Elo-Rivera and Gloria both declined to attend a recent, well-attended neighborhood meeting in Eric’s backyard, refused to send a representative in their place, and won’t investigate the issue.

Eric also hoped he could talk directly with the developers and designers about his concerns. Maybe they could reduce the size of the huge, 12-foot window that will loom over his backyard, make even minimal design changes so the buildings blend better with the neighborhood, save the big beautiful backyard shade tree, plant additional trees on the property’s perimeter, or at least just tell him when demolition and construction will start.

Plans for the ADU with the large window that will be visible over Eric Rosenzweig’s fence.

“That’s all I want, is a conversation,” Eric told me. “When I built my addition,  I talked to my neighbors. It’s courtesy, just common, neighborhood courtesy.”

But Housing Solutions LLC, which is listed as the project developer, didn’t respond to Eric’s registered letters, and the owner of Maxable Space, the project designer, offered only vague indications of possible future discussions, in response to Eric’s “multiple, multiple” phone calls.

So Eric realized he’d have to go it alone to protect his family’s privacy and property value. He learned that other homeowners confronting similarly insensitive, out-of-scale projects planted fast-growing hedges along the shared property line. In mid-December, Eric paid a landscape contractor $10,000 to plant 34 ficus nitida trees along his fence line.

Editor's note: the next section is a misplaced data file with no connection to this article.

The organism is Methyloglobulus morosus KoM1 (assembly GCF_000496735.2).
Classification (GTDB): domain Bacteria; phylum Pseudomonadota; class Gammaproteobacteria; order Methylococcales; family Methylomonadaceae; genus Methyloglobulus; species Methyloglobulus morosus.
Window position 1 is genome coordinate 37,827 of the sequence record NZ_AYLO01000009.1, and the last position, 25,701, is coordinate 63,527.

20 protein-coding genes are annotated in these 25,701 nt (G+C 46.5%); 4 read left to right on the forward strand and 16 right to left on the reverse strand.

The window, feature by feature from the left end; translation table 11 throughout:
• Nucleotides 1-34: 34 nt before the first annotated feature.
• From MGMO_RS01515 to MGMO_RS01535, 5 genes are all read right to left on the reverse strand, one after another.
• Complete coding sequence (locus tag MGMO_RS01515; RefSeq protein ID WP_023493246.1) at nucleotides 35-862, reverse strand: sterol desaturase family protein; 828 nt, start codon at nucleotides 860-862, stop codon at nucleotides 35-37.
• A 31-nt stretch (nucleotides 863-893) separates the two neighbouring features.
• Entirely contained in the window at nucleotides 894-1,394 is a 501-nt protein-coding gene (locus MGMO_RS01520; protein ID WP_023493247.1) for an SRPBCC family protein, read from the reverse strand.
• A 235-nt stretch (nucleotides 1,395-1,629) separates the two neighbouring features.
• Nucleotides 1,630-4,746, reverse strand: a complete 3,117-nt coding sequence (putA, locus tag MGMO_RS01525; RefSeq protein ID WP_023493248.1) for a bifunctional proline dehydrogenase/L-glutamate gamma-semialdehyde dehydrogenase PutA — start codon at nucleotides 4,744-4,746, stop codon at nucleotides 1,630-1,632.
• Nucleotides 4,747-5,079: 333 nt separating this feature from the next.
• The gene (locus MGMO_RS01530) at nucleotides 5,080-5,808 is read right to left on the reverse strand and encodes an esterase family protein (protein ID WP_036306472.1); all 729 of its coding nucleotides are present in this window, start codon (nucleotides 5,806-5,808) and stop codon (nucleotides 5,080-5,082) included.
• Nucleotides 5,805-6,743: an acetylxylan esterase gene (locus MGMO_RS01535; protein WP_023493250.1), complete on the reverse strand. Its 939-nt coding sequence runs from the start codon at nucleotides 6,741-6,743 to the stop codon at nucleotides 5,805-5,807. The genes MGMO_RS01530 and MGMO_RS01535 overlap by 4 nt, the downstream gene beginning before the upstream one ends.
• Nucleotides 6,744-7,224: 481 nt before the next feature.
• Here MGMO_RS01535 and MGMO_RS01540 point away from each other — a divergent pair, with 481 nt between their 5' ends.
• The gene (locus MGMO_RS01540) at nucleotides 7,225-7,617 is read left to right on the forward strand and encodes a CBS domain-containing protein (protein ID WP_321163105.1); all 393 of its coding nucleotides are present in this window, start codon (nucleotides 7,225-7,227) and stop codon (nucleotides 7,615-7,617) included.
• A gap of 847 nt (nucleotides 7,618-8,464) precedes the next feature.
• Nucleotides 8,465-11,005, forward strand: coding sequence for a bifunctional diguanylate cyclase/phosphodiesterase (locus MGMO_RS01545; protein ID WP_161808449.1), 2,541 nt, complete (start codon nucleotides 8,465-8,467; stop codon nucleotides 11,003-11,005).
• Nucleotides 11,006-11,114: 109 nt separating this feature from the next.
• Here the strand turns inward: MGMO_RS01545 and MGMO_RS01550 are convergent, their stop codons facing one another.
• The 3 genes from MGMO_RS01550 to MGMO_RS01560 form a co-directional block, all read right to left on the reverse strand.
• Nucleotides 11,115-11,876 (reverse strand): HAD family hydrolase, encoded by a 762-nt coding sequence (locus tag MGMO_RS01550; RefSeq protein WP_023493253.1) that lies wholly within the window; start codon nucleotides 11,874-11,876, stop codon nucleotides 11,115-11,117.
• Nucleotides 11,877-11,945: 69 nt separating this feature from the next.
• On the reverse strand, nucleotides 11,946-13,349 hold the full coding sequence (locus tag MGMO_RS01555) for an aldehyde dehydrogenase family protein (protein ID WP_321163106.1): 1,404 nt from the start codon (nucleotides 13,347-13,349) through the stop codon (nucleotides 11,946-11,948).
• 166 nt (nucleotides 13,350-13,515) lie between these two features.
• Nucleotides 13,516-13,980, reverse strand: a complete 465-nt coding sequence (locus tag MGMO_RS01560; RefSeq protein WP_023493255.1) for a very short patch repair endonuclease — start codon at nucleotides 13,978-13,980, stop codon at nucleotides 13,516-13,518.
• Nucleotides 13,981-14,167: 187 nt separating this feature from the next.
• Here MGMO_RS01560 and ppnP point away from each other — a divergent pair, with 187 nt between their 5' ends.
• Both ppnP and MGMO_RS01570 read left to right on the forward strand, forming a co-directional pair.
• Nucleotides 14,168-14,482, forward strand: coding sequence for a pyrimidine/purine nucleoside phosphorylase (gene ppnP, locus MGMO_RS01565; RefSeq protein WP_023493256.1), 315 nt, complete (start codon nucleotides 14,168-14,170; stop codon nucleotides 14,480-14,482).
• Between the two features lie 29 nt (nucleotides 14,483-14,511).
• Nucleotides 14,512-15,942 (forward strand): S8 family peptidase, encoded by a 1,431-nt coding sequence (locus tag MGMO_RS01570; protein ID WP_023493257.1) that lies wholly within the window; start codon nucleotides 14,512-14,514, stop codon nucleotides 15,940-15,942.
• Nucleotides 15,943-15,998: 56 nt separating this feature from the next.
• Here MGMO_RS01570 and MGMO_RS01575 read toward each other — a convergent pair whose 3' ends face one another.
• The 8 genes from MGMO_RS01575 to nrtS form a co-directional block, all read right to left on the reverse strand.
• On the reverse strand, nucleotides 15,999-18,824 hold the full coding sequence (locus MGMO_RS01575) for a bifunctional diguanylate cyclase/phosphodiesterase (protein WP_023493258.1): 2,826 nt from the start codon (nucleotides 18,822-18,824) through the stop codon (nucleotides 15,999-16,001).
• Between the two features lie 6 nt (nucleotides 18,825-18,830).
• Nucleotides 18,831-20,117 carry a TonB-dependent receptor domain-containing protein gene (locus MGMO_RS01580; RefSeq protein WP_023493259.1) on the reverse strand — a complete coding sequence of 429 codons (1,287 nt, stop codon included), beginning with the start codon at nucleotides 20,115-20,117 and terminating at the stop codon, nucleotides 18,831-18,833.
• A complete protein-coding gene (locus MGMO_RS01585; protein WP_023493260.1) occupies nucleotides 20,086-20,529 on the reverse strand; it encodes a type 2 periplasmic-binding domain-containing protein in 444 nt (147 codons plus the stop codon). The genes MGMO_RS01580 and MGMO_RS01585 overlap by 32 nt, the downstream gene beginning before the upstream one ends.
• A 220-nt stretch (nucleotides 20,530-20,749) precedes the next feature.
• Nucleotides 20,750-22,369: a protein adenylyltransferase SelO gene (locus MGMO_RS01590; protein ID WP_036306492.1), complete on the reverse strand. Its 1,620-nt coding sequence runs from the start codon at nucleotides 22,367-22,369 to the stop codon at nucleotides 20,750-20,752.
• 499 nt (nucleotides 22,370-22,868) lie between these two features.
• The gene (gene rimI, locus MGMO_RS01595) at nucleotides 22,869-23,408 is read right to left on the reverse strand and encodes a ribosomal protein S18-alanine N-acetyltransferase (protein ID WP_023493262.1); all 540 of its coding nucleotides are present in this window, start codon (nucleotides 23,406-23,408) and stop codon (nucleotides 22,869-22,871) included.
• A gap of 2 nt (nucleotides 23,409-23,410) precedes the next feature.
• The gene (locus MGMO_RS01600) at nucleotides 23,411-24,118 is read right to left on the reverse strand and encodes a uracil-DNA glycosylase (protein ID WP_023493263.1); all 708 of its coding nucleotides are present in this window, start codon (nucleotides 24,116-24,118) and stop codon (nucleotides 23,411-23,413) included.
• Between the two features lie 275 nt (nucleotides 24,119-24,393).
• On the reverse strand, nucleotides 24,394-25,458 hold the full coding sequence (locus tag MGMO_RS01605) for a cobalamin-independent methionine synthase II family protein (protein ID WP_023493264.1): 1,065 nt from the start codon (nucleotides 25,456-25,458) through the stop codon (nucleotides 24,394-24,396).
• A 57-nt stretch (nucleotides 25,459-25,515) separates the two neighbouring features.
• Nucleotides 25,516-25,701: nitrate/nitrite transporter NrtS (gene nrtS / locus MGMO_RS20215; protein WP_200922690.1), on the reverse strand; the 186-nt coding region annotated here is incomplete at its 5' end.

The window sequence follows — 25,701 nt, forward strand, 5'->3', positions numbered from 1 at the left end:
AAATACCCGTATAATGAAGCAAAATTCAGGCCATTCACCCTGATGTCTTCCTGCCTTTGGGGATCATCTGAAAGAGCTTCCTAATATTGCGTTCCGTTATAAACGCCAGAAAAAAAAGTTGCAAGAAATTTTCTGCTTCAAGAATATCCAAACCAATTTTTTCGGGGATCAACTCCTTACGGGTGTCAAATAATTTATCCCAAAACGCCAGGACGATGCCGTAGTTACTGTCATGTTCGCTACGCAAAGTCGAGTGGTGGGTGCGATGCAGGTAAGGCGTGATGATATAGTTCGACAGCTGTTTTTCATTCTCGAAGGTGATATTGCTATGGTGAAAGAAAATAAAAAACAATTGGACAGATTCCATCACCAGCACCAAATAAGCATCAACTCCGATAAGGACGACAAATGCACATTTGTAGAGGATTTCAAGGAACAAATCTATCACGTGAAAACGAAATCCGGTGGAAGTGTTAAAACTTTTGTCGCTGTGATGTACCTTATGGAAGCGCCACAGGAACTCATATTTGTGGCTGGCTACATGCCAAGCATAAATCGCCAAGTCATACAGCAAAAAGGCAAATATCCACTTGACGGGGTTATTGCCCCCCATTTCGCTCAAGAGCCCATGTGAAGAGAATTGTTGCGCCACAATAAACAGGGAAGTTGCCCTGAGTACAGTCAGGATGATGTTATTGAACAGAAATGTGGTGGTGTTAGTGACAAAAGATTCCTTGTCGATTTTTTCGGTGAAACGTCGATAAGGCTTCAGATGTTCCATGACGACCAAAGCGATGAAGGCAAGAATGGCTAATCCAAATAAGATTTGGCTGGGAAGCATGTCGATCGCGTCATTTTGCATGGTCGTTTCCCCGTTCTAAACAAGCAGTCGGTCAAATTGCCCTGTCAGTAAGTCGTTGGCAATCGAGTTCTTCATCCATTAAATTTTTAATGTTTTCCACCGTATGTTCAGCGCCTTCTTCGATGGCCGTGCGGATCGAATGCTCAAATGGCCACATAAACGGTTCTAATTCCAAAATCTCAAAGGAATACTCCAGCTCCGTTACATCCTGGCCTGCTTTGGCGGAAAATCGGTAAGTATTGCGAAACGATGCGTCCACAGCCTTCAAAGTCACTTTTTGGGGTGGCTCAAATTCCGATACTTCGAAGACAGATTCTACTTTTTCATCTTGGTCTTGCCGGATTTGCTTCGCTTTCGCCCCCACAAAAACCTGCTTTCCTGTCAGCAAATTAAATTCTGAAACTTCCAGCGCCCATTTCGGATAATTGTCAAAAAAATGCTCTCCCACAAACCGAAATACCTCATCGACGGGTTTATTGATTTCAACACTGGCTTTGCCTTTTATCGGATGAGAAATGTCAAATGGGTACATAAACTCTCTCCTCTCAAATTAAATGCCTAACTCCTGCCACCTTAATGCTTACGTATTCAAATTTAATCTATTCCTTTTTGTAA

Those trees grow two or three feet per year, so in five years he’ll hopefully have a hedge that will at least partially restore his privacy. That’s a long wait, and Eric can only hope his elected representatives more quickly approve sensible revisions to the city’s ill-conceived and destructive ADU ordinance.

Paul Krueger is a former senior producer at NBC7 San Diego and a resident of the Talmadge neighborhood.

{ 6 comments… read them below or add one }

unwashedWalmartTHonG January 17, 2022 at 11:44 am

This situation becomes a teaching moment, does it not? People with money
& power sometimes just have to be taught that money & power are not equivalent to a bulldozer (like the bulldozer that killed Rachel Corey).
Were I in Eric’s shoes, I would lay out a beautiful design on the patio. I’m thinking perhaps some nice red brick inlay. First, with a concrete saw cut out a large rectangle. Grade the dirt. Lay out your beautiful design with care.